Retail sex war harms profits

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The Independent Online
STORES HAVE been losing up to a quarter of what women shoppers would spend on a trip due to the antics of their male partners trying to get out of the shop, a survey has revealed.

The survey, by retail analysts David J Peek Associates, asked shoppers all over the countrywhat annoyed them most about their partner while shopping.

Women were described as the "driving force" behind most shopping trips but said outings were frequently sabotaged by a bored and disaffected male.

Among the most frequent complaints were men getting annoyed when their partners did not grab the first thing to hand and dash to the cash till. Men were also accused of always wanting to buy the cheapest thing on offer, using traffic and lack of parking to get out of shopping and sulking when they missed football or rugby on the television. Other tricks included putting on a show of "road rage" at the start of the trip to create a bad atmosphere.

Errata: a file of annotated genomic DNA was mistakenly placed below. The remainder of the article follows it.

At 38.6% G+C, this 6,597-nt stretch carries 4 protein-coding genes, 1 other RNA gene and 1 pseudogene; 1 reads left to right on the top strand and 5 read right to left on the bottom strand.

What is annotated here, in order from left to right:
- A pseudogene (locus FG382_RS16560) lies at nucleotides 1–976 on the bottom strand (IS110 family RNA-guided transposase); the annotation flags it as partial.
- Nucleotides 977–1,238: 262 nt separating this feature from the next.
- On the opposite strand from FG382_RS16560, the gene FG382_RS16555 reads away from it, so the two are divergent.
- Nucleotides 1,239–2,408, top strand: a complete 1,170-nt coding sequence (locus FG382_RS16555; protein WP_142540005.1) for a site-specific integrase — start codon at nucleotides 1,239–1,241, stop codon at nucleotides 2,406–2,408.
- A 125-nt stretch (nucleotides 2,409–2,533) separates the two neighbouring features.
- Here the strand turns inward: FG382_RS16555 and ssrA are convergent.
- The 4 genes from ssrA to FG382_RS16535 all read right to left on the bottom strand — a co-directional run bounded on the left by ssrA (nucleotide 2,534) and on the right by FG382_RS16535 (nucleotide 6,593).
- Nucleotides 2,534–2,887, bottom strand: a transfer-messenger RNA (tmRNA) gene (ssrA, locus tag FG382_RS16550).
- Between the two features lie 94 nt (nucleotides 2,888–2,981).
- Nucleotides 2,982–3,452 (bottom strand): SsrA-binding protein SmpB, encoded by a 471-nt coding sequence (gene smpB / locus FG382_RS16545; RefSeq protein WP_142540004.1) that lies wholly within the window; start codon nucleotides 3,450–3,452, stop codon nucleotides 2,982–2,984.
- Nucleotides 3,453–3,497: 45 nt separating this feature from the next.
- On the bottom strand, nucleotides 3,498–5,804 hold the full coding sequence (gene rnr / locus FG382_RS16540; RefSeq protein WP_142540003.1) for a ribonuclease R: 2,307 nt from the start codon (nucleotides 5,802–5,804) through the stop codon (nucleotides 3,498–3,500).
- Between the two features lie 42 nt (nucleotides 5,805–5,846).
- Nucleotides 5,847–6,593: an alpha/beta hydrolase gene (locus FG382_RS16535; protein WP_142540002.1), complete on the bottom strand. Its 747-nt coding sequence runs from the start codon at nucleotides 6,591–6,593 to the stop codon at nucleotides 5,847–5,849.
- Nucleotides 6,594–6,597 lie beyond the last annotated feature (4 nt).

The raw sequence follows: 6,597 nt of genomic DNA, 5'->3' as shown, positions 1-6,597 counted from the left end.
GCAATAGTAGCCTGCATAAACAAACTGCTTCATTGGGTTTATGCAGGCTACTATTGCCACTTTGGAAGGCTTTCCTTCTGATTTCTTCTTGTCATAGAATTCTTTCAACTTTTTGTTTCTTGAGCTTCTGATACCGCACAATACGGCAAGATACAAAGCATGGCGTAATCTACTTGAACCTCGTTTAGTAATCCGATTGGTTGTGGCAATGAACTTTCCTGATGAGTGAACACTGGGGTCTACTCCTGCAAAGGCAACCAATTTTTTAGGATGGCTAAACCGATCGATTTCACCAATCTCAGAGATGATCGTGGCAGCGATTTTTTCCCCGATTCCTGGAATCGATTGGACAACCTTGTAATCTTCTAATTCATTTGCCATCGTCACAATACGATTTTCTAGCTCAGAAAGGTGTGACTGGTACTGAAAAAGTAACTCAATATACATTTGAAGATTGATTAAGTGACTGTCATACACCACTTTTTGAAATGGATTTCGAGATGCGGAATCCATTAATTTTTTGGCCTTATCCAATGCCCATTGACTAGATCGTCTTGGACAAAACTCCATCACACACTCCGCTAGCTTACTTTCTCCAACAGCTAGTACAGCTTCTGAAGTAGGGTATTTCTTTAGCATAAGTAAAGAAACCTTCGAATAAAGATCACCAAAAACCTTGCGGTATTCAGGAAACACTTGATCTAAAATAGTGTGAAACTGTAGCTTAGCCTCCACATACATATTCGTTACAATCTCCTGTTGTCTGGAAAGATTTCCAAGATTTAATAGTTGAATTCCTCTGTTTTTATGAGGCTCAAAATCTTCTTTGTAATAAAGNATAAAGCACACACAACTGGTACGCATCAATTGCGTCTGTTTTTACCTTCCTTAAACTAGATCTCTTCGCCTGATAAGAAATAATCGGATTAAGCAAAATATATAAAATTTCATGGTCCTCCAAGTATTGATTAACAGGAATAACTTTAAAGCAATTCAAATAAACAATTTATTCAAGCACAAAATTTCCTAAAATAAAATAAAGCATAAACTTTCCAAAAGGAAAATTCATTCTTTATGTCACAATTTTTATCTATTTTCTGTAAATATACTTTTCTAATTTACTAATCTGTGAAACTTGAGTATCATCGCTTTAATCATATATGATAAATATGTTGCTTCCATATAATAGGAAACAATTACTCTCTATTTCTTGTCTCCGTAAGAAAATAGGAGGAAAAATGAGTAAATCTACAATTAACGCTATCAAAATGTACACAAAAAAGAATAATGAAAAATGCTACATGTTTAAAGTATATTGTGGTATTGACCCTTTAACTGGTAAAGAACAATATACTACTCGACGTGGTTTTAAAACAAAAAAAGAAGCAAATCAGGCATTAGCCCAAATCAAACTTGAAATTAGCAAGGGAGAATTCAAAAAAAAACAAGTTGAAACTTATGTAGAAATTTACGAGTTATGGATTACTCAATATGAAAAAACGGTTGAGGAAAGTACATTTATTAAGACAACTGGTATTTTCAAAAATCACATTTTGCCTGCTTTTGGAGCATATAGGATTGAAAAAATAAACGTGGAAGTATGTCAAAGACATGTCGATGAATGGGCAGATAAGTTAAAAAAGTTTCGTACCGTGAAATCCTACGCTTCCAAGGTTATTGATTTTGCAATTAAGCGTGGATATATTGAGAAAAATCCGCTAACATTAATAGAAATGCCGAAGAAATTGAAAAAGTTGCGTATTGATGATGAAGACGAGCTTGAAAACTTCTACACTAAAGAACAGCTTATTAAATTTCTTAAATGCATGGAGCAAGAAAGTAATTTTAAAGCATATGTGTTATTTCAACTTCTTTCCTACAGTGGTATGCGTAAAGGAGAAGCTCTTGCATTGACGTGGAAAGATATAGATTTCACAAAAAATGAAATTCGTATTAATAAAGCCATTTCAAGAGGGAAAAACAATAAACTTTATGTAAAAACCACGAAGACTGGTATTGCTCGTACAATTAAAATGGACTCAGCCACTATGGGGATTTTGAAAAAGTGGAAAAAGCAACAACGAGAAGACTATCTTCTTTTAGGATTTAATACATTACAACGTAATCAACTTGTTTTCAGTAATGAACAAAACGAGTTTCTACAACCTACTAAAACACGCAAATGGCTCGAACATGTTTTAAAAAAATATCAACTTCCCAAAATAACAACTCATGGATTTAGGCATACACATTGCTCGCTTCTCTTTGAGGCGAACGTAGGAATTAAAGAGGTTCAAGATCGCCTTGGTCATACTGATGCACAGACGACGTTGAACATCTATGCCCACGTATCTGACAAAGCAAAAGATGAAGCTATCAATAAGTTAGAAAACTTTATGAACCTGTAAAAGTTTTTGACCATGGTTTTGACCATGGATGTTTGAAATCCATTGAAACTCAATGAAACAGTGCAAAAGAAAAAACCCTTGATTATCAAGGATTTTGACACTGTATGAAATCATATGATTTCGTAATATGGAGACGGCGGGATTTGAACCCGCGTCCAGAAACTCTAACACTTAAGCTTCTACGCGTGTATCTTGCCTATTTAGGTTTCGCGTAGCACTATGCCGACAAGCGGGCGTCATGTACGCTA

Many men got children to support them by reminding them what they could be doing if they were not shopping, and male partners also made observations that undermined women's confidence when asked for advice, the study said.

The same women said that when their partners offered constructive advice and support they spent as much as 25 per cent more than they intended.

Women's tactics for curtailing a tour of men's shops were far more subtle and emotional.The men told how their partners would complain of tiredness, aching feet and just "not being well" or pretend they were worried about the children or where the car was parked.

The plaintive cry of "Does my bum look big in this?" before complaining about the answer also drove men mad, researchers found. Men also hated having to look at everything in the shop and women disappearing after reaching the head of the queue to look at something else. But men agreed that if their partners were more supportive they would spend more.

The author David Peek said: "A typical successful strategy was initiated years ago when it was realised that children are serious shopping saboteurs. Retailers introduced play areas, creches and other facilities.

"But now I believe is the time to introduce play areas for grown-ups - imaginative places where the disaffected partner can be parked happily while shopping goes on."

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